Captain Folger, in the American whaler, Topaz, had fallen across a race of 'Noble Savages', a race which would have thrilled Rousseau himself. The people were 'tall, robust, golden-limbed and good-natured of countenance'. All were extremely athletic and adept at surfboarding. They had an engaging simplicity based on unquestioning belief in a Divine Providence. Nobody lied. Nobody stole. All worked for the common good. It is one of the great ironies of history that a legacy of mutiny and bloodshed had produced a model community.
On December 10, 1823, the British Whaler, Cyrus arrived at Pitcairn bearing two men who were to introduce to the island its first (and almost its last) non-Bounty, non-Polynesian blood.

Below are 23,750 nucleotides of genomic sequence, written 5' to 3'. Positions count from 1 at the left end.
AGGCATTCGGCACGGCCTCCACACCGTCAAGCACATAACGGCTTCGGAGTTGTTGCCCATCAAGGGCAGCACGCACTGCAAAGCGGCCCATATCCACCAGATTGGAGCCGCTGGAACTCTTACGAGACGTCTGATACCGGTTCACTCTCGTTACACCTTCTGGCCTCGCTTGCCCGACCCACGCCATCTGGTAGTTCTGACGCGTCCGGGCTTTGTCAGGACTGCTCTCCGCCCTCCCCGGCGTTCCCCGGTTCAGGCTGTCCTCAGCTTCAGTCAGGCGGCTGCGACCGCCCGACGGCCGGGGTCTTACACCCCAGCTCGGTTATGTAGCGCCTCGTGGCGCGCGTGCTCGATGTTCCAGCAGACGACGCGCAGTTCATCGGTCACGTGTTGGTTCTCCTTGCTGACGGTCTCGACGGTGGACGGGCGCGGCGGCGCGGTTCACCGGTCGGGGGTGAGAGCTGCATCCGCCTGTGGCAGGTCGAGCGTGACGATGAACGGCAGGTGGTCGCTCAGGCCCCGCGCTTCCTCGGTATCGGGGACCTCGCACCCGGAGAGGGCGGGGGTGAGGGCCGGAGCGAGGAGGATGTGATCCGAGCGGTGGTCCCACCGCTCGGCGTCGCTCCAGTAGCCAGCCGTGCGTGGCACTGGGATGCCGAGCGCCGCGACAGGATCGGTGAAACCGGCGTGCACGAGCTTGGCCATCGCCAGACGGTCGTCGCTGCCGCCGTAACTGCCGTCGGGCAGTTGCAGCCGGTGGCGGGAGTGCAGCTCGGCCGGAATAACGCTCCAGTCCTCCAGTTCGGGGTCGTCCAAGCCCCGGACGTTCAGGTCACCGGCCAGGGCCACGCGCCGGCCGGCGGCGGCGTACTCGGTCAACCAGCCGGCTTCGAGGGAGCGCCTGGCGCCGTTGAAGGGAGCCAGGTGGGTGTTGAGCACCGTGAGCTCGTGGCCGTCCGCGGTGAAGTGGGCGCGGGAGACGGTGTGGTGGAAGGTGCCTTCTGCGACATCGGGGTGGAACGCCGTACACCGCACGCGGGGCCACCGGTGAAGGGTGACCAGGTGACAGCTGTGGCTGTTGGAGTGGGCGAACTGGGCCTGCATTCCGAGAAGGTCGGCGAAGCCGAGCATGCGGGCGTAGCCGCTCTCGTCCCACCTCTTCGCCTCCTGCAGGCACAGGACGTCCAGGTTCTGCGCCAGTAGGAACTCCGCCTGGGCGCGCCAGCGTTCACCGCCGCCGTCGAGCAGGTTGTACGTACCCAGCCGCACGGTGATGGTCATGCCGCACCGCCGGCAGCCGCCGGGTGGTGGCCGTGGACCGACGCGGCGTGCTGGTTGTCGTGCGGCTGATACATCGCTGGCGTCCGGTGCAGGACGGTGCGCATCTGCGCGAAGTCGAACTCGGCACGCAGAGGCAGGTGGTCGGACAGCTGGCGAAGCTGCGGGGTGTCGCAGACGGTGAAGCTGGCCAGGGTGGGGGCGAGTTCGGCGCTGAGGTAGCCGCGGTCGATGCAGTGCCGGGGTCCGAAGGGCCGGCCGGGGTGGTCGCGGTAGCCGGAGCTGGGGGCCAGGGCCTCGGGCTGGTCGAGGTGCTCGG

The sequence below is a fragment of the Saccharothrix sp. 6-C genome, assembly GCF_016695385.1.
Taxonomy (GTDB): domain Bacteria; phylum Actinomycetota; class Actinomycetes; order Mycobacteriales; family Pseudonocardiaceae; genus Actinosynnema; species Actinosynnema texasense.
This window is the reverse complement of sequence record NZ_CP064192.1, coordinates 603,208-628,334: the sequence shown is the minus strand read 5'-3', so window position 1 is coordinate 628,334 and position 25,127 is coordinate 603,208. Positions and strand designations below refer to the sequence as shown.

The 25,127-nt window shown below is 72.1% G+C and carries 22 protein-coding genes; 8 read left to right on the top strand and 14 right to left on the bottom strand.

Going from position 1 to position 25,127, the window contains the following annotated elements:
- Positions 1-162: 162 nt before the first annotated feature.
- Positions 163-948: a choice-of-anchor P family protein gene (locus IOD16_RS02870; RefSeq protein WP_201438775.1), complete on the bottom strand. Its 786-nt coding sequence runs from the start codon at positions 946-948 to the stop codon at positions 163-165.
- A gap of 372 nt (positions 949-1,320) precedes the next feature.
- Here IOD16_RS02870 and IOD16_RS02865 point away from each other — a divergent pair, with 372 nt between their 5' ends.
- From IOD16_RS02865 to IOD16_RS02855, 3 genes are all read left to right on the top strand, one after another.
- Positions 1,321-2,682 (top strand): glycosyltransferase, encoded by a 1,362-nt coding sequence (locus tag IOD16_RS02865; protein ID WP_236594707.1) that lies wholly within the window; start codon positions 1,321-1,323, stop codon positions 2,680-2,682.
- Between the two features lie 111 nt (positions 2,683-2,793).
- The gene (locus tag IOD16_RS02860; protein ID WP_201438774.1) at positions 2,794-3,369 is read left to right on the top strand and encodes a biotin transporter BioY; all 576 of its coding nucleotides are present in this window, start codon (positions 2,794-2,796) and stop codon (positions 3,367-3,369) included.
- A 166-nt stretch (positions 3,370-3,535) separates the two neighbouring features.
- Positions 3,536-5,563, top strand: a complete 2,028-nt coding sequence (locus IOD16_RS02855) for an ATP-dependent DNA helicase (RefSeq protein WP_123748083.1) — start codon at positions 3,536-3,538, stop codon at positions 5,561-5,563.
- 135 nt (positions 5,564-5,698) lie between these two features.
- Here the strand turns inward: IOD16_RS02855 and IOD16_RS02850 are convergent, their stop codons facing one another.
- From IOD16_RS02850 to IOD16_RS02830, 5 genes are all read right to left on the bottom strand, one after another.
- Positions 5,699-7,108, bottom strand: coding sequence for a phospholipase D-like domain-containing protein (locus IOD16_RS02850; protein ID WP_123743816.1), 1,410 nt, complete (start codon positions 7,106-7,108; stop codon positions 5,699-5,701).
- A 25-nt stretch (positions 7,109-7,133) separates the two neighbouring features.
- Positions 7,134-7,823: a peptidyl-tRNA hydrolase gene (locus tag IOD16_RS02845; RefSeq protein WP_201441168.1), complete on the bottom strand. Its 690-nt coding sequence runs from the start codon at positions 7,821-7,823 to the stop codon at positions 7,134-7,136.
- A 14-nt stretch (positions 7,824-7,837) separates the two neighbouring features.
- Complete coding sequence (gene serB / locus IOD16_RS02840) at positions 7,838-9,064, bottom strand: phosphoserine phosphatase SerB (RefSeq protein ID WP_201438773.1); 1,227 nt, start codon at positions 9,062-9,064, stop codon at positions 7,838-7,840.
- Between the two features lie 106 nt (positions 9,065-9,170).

The ship's captain agreed to allow one of his complement to remain on Pitcairn in the role of school-teacher. This was John Buffett, an adventure-toughened sea-dog and yet a mild, soft-spoken scholar. His friend, John Evans, was not invited to stay but jumped ship.
Just nine weeks after landing, Buffett married Dolly Young, who produced a lightish-skinned offspring on 13 January 1825. Evans chose Adams' daughter, Rachel and presented old John with a grand-daughter later that year. These were halcyon days for Pitcairn but on that other island, its volcanically-born twin, horror returned.
The 'Bounty' Connection
Seeds of Mutiny
The Open Boat Journey
Starvation on Norfolk
Fate of the Bounty Mutineers
The Noble Savages
Hell in Paradise
Pitcairn to Norfolk